All I Want for Christmas
Monday, December 2, 1996 by Dave Winer.
I learn a lot from playing Solitaire on my Pentium.
Got a good game going but hit a dead-end? Here's a sure-fire way to create some new moves. Go for a walk. Come back. They're there. You just can't see them.
I notice that I often win on my first game in a session. More confirmation that a fresh perspective helps me notice things. Keeping your head down is a sure way to miss big opportunities.
A step backward can make a big difference. The goal in Solitaire is to get all the cards on the top. Sometimes taking a card *off* the top creates an opportunity to reveal a card that otherwise couldn't be revealed. And sometimes that makes it possible to win the game.
Ever wonder why all the web counters return pictures instead of just a string of text or HTML? It's because HTML doesn't support client-side includes.
Why not allow a page to call a script on a server to get a bit of HTML text? It would be easy to work out the interfaces; it's not rocket science, just a standard that's needed, unless I'm missing something (don't think I am).
This little feature would turn the web into a secure scripting system. Man, what power! Ooooh.
Another idea whose time has come are browser plug-ins that catch certain tags, overriding the browser's implementation. Outliners display outlines. A new table displayer that worked faster than the ones in current browsers. We'd need some help from the browser makers to pull this off.
In the grocery store, on November 29, they're playing Hark the Herald Angels Sing. Ohhh. I'm upset about this. Hey if they were playing Macarena!, and I knew I'd have to listen to it for 25+ days I'd be unhappy too. I enjoy Christmas. It's a fine holday, if not taken to extremes. This is extreme!
Think about it this way. We spend one month every year in Christmas mode. That's 1/12th of every year. OK. But it's also 1/12th of my life! Is any holiday worth that much? Please, you may think I'm a curmudgeon. But please, wait to wish me a Happy Christmas until a week before the holiday, OK?
I lust after one of those monster CD changers that can manage 100+ audio disks, but I'm waiting to buy one until they have an interface that allows me to control it over my LAN from my PC or Mac desktop.
It's such a simple idea, why hasn't anyone developed the software and interfaces yet? Add an API and sit back and watch the explosion. A standard here would happen instantly.
Over the weekend I saw a radio station that was broadcasting over the Internet to a small standalone Java app, running in a neat little 250-pixel wide window. It was a tingly first-love-like experience. I can see the future, but is there enough bandwidth to really pull this off? I love the idea. Along with personalized web pages, like the ones they're doing on Excite, I might not need that 100-CD changer on my LAN. Or flipped around, I might be able to do some great web apps if such a device existed.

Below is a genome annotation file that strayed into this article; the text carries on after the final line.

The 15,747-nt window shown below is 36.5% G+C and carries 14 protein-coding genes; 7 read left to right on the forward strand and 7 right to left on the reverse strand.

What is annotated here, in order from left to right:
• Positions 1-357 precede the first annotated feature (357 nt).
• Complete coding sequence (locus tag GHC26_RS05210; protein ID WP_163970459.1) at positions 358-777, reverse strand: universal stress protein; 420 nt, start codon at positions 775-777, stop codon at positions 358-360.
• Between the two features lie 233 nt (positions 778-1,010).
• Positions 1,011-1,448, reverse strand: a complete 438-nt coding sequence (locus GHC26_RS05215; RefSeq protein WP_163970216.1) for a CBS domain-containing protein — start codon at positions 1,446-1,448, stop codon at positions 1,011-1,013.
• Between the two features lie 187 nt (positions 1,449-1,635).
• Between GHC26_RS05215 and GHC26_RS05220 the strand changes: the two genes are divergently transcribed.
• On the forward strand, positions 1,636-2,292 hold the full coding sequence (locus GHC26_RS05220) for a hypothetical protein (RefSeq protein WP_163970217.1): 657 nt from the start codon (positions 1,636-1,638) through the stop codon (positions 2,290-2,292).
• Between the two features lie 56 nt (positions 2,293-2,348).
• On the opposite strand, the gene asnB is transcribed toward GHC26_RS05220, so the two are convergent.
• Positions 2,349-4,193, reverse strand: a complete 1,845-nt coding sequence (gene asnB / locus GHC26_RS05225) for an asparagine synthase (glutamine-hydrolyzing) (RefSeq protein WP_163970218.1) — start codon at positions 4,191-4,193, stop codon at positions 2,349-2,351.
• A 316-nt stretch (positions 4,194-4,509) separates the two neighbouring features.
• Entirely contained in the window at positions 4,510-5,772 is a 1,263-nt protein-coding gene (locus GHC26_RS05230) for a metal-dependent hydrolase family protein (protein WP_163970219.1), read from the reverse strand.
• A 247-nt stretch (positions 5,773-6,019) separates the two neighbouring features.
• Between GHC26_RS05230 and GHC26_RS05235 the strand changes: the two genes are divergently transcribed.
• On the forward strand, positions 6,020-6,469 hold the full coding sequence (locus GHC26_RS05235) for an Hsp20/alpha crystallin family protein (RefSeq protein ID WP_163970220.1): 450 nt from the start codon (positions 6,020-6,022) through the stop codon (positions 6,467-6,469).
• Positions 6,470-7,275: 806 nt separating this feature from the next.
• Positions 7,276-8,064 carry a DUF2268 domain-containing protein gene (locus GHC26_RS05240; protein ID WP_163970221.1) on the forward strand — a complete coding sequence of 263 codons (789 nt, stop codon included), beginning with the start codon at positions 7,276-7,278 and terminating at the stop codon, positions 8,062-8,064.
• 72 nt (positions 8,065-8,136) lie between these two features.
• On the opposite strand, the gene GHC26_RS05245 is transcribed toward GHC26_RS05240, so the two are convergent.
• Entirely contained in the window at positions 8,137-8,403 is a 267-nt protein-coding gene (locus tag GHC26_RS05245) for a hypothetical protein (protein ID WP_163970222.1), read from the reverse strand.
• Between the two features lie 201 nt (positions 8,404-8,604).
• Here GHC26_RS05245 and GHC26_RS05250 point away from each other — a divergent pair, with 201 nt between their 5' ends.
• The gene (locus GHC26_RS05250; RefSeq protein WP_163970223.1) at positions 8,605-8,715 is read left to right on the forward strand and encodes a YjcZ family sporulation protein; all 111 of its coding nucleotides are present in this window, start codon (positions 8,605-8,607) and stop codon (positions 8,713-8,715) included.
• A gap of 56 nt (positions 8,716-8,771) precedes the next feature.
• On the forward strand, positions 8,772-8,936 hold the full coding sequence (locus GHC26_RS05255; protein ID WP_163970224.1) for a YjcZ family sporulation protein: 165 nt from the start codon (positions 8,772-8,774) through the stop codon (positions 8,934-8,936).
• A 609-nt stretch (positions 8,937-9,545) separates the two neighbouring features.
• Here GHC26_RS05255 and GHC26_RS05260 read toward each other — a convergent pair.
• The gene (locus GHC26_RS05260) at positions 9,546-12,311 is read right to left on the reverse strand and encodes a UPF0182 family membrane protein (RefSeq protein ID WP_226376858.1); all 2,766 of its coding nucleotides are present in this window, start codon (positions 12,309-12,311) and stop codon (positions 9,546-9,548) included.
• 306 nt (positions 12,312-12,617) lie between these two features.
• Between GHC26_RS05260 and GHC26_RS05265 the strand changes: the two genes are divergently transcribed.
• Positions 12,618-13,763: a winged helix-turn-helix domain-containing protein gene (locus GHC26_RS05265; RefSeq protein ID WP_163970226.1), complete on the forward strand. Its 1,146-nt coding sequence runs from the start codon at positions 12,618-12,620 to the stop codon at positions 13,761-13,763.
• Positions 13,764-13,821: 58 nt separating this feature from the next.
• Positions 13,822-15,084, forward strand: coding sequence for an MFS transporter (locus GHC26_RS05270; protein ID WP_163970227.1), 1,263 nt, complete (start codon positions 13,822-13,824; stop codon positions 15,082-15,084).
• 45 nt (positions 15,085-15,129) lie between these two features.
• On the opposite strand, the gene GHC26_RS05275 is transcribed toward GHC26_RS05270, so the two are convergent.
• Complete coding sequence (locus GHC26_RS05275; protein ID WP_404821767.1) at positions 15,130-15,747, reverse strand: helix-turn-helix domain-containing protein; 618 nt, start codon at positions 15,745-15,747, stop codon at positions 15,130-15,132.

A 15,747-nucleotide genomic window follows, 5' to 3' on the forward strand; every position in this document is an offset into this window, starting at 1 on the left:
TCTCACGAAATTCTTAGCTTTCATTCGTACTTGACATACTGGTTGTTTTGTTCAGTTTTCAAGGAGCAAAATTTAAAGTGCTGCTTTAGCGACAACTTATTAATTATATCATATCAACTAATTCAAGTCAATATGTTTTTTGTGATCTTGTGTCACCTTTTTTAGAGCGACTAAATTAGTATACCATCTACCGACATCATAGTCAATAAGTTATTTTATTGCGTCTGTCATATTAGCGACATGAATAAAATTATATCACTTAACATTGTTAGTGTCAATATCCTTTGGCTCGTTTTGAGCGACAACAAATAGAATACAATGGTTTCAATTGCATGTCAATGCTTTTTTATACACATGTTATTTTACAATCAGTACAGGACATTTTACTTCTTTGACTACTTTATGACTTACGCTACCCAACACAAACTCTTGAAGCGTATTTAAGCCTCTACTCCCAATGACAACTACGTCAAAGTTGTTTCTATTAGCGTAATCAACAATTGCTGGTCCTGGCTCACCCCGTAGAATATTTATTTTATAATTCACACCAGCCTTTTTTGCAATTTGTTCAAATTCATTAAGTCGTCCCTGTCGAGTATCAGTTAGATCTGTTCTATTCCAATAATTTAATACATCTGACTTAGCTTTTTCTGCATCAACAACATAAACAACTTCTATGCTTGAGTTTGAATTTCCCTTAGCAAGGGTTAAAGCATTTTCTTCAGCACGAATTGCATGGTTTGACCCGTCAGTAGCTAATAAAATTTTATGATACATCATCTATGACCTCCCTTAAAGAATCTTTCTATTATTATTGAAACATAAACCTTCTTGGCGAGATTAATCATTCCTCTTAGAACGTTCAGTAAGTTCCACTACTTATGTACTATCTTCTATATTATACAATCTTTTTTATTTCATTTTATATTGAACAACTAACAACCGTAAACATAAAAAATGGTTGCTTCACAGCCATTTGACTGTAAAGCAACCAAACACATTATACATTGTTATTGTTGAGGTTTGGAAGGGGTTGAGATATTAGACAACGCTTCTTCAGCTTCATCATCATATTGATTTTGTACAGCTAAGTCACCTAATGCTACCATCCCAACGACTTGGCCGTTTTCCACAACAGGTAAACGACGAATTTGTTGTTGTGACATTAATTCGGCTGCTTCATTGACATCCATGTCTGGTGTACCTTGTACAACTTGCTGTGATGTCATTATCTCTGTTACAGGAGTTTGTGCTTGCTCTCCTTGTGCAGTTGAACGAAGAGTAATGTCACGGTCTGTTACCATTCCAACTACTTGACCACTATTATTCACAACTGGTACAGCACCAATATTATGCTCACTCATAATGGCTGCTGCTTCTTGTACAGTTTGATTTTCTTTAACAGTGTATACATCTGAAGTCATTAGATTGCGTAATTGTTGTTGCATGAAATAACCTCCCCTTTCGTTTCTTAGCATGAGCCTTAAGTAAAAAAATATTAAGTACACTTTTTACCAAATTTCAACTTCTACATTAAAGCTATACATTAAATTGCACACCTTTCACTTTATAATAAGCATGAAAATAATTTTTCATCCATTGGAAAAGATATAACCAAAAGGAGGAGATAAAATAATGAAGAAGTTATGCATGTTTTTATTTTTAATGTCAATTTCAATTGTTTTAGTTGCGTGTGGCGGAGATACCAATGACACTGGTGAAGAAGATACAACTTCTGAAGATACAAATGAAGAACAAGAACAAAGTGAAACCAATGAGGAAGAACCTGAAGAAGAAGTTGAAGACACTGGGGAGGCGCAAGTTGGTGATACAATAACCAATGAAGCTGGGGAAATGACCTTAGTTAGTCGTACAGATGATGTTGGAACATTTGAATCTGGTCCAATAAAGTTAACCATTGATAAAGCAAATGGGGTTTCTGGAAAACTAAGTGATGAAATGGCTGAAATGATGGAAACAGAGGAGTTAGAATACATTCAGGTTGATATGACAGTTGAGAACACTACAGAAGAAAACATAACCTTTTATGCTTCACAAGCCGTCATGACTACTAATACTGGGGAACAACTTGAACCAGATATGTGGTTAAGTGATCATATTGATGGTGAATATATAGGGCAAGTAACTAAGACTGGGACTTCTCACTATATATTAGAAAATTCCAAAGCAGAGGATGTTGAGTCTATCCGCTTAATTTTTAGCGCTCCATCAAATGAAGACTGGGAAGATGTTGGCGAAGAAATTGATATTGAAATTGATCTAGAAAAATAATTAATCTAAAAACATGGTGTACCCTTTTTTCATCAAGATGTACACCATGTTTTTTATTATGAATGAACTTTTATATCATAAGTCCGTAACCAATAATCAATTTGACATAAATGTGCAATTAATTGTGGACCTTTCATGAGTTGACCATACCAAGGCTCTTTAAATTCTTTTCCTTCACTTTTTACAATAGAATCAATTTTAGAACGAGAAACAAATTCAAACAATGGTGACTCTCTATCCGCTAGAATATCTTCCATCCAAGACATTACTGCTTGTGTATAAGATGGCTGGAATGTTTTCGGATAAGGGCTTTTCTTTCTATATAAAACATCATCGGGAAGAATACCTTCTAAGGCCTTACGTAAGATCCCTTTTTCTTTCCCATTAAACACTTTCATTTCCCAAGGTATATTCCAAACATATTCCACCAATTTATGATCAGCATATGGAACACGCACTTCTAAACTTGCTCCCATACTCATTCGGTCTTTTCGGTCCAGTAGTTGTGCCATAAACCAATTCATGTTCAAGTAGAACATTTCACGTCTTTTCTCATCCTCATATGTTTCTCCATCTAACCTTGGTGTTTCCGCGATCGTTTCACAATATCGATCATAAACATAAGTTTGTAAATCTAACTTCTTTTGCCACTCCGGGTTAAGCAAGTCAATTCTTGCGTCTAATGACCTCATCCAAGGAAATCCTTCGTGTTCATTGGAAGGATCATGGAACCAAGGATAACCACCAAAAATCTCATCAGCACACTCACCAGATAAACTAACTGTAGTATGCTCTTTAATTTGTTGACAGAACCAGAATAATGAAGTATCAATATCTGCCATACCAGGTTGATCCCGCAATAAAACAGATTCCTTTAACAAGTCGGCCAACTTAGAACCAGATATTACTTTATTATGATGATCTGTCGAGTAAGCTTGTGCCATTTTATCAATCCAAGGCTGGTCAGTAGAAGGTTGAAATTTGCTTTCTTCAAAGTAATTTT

On Windows, the second mouse button is the gateway to the properties of whatever you're clicking on.
A second mouse button for Mac users would be an easy revolution, at least as enabling as a protected-mode kernel or an Undo command in the Finder.
I was supposed to have my new full T1 line on October 8 to augment and ultimately replace my ISDN line. Things being what they are, it's December now, and the line is now almost ready to go up. The PacBell people tell me that it will be the equivalent of 24 full ISDN lines. Since I rarely get full ISDN throughput, I think I'm probably going to like this. Very much!
In The Little Bird, 6/26/95, I asked for a time capsule for the web. "I'd like to participate in a quick project to freeze the worldwide web on January 1, 1996, back it up, and bury the hard disk. Transmit the archive to the nearest solar system that might have intelligent life. Isn't this a neat idea? What do you think? I think it's juicy."
I liked the idea then, and I still do. I was reminded of it reading a piece in Friday's New York Times. Two historians in Maine claim the American Revolution wasn't fought for freedom, it was started because the weather in New England had been bad for 15 years. They cited diaries kept by students for the years leading up to the revolution.
Why were all those students keeping diaries? Because Jonathan Winthrop, a Harvard professor of the day, asked them to, for history's sake! Wow. They had a historical perspective then. We could have one now. Let's do a backup of the web!
We can all back up our own websites. Let's pick a time to do it. Copy your website to a floppy disk, and put the disk in a safe deposit box, clearly marked as being part of the backup-the-web project. Your heirs can pass it down thru the generations. Uncle Dave was a webmaster! Look kids, here's what he did. My disk could become an heirloom.
Even better, the web is actually being backed up every day by the search engines at InfoSeek, Lycos, Yahoo, Excite, Alta Vista, Web Crawler, HotBot, etc. A by-product of their indexing of the web is a full text traversal of all the sites they visit. Any of the search engines could take the high ground and leave a trail for historians to follow.
What great PR it would be! Don't underestimate the vision and imagination of people who write for the web. Someday the historians will ask for it. I am sure of that.
Lots of people experience the blues this time of year. Major stuff comes up. Here's a recipe for curing the blues, or at least giving them a chance to recede.
When you're in a good mood, grab a piece of paper and write down a list of things that make you happy. Activities, people, movies, memories, sensations, songs, whatever turns you on. Put people who listen to you even if you're in a bad mood at the top of the list.
Put the list in a safe place. Now, when you get the blues, go get the list, read it, and do one of the things, even if you're *sure* it will make you even more miserable.